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Cultivated mushrooms, raw (organic?)

The cultivated mushroom can also be eaten raw. Champignons are very popular edible mushrooms and are available in white and brown. Organic?
We have provided the missing values for the nutritional information from the USDA database for this ingredient.
Macronutrient carbohydrates 48.73%
Macronutrient proteins 46.19%
Macronutrient fats 5.08%

The three ratios show the percentage by weight of macronutrients (carbohydrates / proteins / fats) of the dry matter (excl. water).

Ω-6 (LA, 0.2g)
Omega-6 fatty acid such as linoleic acid (LA)
 : Ω-3 (ALA, <0.1g)
Omega-3 fatty acid such as alpha-linolenic acid (ALA)
 = 0:0

Omega-6 ratio to omega-3 fatty acids should not exceed a total of 5:1. Link to explanation.

Values are too small to be relevant.

The cultivated button mushroom ( Agaricus bisporus ), also known as the two-spored chanterelle, is one of the most well-known edible mushrooms. It is also very tasty raw and is often available in organic quality .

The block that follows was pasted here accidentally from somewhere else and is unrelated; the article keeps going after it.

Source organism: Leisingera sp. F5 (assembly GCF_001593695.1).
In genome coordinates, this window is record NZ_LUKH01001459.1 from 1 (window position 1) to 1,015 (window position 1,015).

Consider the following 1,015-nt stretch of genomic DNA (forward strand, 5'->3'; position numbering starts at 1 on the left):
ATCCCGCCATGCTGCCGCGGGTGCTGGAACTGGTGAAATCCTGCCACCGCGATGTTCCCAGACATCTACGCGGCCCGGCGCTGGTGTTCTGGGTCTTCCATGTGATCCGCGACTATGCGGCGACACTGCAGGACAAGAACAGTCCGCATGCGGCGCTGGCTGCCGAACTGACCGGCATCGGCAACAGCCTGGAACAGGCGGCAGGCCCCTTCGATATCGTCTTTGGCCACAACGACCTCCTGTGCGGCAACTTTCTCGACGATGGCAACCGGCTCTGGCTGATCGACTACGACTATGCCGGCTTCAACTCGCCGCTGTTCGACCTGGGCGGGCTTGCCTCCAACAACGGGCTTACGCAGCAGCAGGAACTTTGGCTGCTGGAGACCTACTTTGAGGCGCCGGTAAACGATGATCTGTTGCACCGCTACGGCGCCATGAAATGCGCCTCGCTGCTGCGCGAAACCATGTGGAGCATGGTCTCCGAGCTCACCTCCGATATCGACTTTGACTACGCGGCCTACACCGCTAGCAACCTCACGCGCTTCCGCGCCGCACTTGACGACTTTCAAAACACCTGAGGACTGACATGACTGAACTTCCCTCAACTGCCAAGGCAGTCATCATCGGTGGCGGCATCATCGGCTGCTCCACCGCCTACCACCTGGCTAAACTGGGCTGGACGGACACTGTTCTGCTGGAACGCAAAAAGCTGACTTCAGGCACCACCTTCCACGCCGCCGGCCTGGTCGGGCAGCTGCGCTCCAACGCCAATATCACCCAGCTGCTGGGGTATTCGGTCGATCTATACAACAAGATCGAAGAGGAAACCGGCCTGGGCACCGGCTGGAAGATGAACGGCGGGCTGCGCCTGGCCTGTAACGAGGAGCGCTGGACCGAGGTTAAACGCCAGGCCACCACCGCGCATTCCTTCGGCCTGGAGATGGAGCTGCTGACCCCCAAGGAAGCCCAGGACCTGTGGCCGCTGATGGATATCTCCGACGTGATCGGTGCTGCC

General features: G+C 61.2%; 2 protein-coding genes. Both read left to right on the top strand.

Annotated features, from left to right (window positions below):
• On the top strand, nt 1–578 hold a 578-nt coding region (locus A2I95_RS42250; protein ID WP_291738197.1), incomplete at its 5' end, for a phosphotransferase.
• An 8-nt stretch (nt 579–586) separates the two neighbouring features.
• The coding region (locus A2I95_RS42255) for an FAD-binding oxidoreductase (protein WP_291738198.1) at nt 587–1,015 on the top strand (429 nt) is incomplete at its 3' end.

Using cultivated mushrooms in the kitchen:

The raw cultivated mushroom is available through cultivation in different colors (white or brown) and sizes (button-shaped or with a wide-open cap). Its taste is mild and nutty, its smell mushroomy, slightly nutty and occasionally described as marzipan-like.

There are many different ways to prepare cultivated mushrooms. They can be finely sliced, chopped, roasted, steamed, deep-fried, grilled and boiled whole. Cultivated mushrooms go well with all kinds of vegan pasta dishes, rice dishes (e.g. risotto), in vegetable stir-fries, Asian dishes, casseroles and soups. Cultivated mushrooms also taste excellent in a mushroom pan with other mushrooms (e.g. giant button mushrooms , chanterelles , king oyster mushrooms , shiitake mushrooms etc.) or stuffed with vegetables. Mushrooms can also be pickled in vinegar (e.g. white wine vinegar ) - together with a little salt ,pepper , garlic and herbs (e.g. rosemary , marjoram , thyme etc.).

The cultivated mushroom goes well with a little salt ,pepper and parsley . But the mushroom also tastes very good with more exotic spices (e.g. curry , paprika powder or coriander ).